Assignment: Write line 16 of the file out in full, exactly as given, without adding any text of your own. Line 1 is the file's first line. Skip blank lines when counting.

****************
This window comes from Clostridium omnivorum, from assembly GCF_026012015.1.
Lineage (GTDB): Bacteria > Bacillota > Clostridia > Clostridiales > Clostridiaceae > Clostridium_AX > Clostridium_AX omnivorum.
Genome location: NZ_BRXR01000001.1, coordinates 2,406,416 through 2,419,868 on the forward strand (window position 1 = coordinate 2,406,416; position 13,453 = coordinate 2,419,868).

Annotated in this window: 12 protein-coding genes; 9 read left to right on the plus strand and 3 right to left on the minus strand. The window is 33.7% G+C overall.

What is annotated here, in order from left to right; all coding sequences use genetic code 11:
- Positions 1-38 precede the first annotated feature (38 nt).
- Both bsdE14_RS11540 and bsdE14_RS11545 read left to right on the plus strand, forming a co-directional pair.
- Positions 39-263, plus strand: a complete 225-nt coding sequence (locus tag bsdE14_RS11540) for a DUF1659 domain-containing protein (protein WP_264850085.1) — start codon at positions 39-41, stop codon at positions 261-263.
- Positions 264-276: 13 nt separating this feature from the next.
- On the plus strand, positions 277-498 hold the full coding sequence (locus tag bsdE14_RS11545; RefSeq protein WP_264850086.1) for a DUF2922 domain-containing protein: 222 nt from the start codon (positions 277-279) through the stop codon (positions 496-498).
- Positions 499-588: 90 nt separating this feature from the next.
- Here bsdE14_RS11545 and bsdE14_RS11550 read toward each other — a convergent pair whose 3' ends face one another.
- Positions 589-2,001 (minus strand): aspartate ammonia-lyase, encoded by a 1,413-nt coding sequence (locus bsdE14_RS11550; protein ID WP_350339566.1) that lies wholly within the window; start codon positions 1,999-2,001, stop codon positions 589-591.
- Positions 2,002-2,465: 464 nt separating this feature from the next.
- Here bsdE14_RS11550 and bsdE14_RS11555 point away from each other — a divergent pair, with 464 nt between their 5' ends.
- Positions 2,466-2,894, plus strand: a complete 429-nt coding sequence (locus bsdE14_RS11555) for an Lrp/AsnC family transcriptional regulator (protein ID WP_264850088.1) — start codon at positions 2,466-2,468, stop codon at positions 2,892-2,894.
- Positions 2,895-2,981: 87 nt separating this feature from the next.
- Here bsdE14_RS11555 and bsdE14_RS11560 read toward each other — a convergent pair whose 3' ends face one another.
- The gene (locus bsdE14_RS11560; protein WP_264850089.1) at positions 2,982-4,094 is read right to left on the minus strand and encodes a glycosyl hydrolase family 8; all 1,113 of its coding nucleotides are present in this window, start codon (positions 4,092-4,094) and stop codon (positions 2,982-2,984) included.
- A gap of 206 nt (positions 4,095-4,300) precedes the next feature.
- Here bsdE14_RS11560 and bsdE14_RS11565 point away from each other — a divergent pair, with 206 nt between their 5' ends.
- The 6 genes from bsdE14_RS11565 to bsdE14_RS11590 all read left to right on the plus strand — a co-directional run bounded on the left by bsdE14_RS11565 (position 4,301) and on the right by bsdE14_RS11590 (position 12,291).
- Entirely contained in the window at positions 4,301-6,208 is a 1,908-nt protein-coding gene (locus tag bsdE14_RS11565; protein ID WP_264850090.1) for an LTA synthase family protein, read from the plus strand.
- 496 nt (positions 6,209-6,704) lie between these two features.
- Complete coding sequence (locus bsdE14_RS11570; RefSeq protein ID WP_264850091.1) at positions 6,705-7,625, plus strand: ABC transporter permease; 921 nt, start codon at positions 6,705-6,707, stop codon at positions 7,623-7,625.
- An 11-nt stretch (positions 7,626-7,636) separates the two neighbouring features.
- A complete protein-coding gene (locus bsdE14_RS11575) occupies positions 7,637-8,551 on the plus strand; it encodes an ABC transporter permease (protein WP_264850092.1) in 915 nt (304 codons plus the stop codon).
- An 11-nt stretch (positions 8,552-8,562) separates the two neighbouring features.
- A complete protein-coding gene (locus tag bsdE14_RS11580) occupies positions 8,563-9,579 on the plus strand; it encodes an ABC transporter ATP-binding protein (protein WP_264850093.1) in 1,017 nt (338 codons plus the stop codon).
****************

- Positions 2,466-2,894, plus strand: a complete 429-nt coding sequence (locus bsdE14_RS11555) for an Lrp/AsnC family transcriptional regulator (protein ID WP_264850088.1) — start codon at positions 2,466-2,468, stop codon at positions 2,892-2,894.